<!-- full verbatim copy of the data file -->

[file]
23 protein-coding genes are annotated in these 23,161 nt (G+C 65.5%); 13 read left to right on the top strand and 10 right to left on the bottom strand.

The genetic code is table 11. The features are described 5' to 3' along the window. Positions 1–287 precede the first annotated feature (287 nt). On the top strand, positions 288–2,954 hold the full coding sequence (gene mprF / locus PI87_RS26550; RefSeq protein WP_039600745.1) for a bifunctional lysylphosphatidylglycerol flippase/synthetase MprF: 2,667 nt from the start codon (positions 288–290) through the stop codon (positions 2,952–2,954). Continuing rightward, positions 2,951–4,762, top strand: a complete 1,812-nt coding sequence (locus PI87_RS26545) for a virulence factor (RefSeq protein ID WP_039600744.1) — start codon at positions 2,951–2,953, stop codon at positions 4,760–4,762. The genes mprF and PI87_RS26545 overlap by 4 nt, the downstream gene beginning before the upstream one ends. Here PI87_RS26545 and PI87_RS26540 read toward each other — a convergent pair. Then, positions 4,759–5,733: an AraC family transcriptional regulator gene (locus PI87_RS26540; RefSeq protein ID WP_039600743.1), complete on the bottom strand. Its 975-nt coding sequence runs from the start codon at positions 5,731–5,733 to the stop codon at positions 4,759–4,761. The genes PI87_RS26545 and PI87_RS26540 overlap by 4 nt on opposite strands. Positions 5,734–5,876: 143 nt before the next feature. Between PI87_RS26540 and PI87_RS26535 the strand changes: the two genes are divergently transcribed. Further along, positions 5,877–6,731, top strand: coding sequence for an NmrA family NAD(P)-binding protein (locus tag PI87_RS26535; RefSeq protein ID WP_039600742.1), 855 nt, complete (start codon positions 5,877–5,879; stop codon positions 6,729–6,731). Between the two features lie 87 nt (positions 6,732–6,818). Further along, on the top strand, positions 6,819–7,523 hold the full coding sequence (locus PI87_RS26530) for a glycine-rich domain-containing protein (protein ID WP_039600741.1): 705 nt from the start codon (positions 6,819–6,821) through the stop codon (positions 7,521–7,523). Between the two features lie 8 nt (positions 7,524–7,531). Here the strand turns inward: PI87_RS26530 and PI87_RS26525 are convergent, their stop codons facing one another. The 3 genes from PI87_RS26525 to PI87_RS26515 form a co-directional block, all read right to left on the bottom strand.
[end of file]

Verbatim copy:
23 protein-coding genes are annotated in these 23,161 nt (G+C 65.5%); 13 read left to right on the top strand and 10 right to left on the bottom strand.

The genetic code is table 11. The features are described 5' to 3' along the window. Positions 1–287 precede the first annotated feature (287 nt). On the top strand, positions 288–2,954 hold the full coding sequence (gene mprF / locus PI87_RS26550; RefSeq protein WP_039600745.1) for a bifunctional lysylphosphatidylglycerol flippase/synthetase MprF: 2,667 nt from the start codon (positions 288–290) through the stop codon (positions 2,952–2,954). Continuing rightward, positions 2,951–4,762, top strand: a complete 1,812-nt coding sequence (locus PI87_RS26545) for a virulence factor (RefSeq protein ID WP_039600744.1) — start codon at positions 2,951–2,953, stop codon at positions 4,760–4,762. The genes mprF and PI87_RS26545 overlap by 4 nt, the downstream gene beginning before the upstream one ends. Here PI87_RS26545 and PI87_RS26540 read toward each other — a convergent pair. Then, positions 4,759–5,733: an AraC family transcriptional regulator gene (locus PI87_RS26540; RefSeq protein ID WP_039600743.1), complete on the bottom strand. Its 975-nt coding sequence runs from the start codon at positions 5,731–5,733 to the stop codon at positions 4,759–4,761. The genes PI87_RS26545 and PI87_RS26540 overlap by 4 nt on opposite strands. Positions 5,734–5,876: 143 nt before the next feature. Between PI87_RS26540 and PI87_RS26535 the strand changes: the two genes are divergently transcribed. Further along, positions 5,877–6,731, top strand: coding sequence for an NmrA family NAD(P)-binding protein (locus tag PI87_RS26535; RefSeq protein ID WP_039600742.1), 855 nt, complete (start codon positions 5,877–5,879; stop codon positions 6,729–6,731). Between the two features lie 87 nt (positions 6,732–6,818). Further along, on the top strand, positions 6,819–7,523 hold the full coding sequence (locus PI87_RS26530) for a glycine-rich domain-containing protein (protein ID WP_039600741.1): 705 nt from the start codon (positions 6,819–6,821) through the stop codon (positions 7,521–7,523). Between the two features lie 8 nt (positions 7,524–7,531). Here the strand turns inward: PI87_RS26530 and PI87_RS26525 are convergent, their stop codons facing one another. The 3 genes from PI87_RS26525 to PI87_RS26515 form a co-directional block, all read right to left on the bottom strand.